For context, There was a racially biased comment made. It got pulled by James (Webmaster). Doing so makes us "dem evul liburulz", apparently.
I split those off into their own entry and requested those imaged be deleted a while ago...
If you also look at the page you linked, you'll also notice that you have to pay to use stock imagery to obtain licensing.
IMO both are needed, since "destroyed by ice" isn't an official status category (YET. It should be.)
1936 atlas viewable on historicaerials.com confirms it is.
Then it's "Destroyed by flooding" with the "Destroyed by ice" subcategory added, not "preserved", as what's there now is new pedestrian construction, not what was there before being preserved.
Considering there's no "Photo added by" update, one can assume via context clues that Rachel was the original photographer.
The bridge width negates your claim that it was a former road bridge, though, just like how the machinery height and narrowness of a span negated the Lawrence, MA bridge as being a "railroad bascule".
This replaced a road bridge, and, quite frankly, whatever was there before is probably more interesting than this pseudo-suspension.
Part of the Marvine Colliery.
Despite it being blurry, if you compare the bridge width in the 1951 imagery to the bridge width in 1992 imagery, you can see that the current structure is far narrower than what was there in 1951 (Or even the slightly-clearer 1974 imagery.).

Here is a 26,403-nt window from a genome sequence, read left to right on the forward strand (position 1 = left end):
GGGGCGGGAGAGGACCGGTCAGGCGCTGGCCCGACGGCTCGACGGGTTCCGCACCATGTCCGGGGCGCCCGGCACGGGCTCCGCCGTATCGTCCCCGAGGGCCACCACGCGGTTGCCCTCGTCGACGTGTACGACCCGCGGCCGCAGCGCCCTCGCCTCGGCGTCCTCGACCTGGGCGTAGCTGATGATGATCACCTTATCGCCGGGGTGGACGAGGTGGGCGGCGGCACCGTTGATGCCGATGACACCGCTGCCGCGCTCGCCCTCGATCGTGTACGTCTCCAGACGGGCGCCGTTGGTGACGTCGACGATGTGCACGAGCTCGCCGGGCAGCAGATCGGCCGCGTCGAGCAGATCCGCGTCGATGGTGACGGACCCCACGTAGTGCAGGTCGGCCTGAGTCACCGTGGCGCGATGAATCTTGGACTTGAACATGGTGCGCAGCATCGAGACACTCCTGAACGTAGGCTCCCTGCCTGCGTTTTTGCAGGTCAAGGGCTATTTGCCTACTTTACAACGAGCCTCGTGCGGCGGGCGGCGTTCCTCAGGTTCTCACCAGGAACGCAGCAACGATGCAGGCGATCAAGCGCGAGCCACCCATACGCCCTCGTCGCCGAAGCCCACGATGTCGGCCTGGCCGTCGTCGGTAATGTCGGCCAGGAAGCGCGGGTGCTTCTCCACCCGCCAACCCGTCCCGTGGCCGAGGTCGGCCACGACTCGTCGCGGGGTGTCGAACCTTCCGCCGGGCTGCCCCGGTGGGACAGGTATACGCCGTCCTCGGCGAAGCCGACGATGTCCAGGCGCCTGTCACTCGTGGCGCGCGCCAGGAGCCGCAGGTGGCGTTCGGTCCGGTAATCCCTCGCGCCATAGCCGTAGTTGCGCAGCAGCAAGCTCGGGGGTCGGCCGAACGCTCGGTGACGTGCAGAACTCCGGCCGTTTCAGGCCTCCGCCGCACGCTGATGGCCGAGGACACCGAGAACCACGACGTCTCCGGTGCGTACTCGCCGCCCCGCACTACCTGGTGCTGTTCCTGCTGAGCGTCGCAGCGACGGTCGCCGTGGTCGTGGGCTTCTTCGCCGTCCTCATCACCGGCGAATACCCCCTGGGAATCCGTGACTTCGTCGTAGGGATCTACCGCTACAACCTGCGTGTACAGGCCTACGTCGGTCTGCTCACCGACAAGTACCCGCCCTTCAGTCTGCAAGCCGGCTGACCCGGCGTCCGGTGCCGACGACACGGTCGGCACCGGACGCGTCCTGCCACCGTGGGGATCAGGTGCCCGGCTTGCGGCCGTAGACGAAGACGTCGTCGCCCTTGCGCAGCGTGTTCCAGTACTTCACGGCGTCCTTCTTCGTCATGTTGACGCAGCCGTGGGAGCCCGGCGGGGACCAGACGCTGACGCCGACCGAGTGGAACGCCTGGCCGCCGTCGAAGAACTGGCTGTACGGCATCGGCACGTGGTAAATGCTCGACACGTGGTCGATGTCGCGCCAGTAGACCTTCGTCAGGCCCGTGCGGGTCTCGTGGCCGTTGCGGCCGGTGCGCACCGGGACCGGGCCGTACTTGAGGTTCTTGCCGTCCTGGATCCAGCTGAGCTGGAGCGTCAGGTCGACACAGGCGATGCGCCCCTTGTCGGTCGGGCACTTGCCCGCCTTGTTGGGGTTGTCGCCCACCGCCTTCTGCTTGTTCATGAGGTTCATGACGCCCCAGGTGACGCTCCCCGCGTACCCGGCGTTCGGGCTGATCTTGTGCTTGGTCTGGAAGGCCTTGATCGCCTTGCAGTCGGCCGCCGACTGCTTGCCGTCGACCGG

I mean, Royce and I spent the better part of the past week arguing, and he recommended me in his reply to you.
People can disagree and still be respectful.
It's hard to be respectful when one takes the disagreement far too personally, as you continually have.
We appreciate your contributions, but if you're gonna pull the "time and money" card, both Royce (From the DFW-area, travels all over photographing (Cue Johnny Cash).), Nathan (From Michigan; Runs his own bridge site.), and John (From the MSP-area; Travels around the Midwest, juggling this hobby AND his university studies.) have you beat.
IIRC the LCRA runs the Delaware-Lackawanna Railroad, which already has a category.
This is far too narrow to have been a vehicular bridge.
Historicaerials shows a much wider bridge here in previous years.
To tack a valid criticism onto that, "damaged by flooding" seems to be superfluous of "destroyed by flooding" IMHO.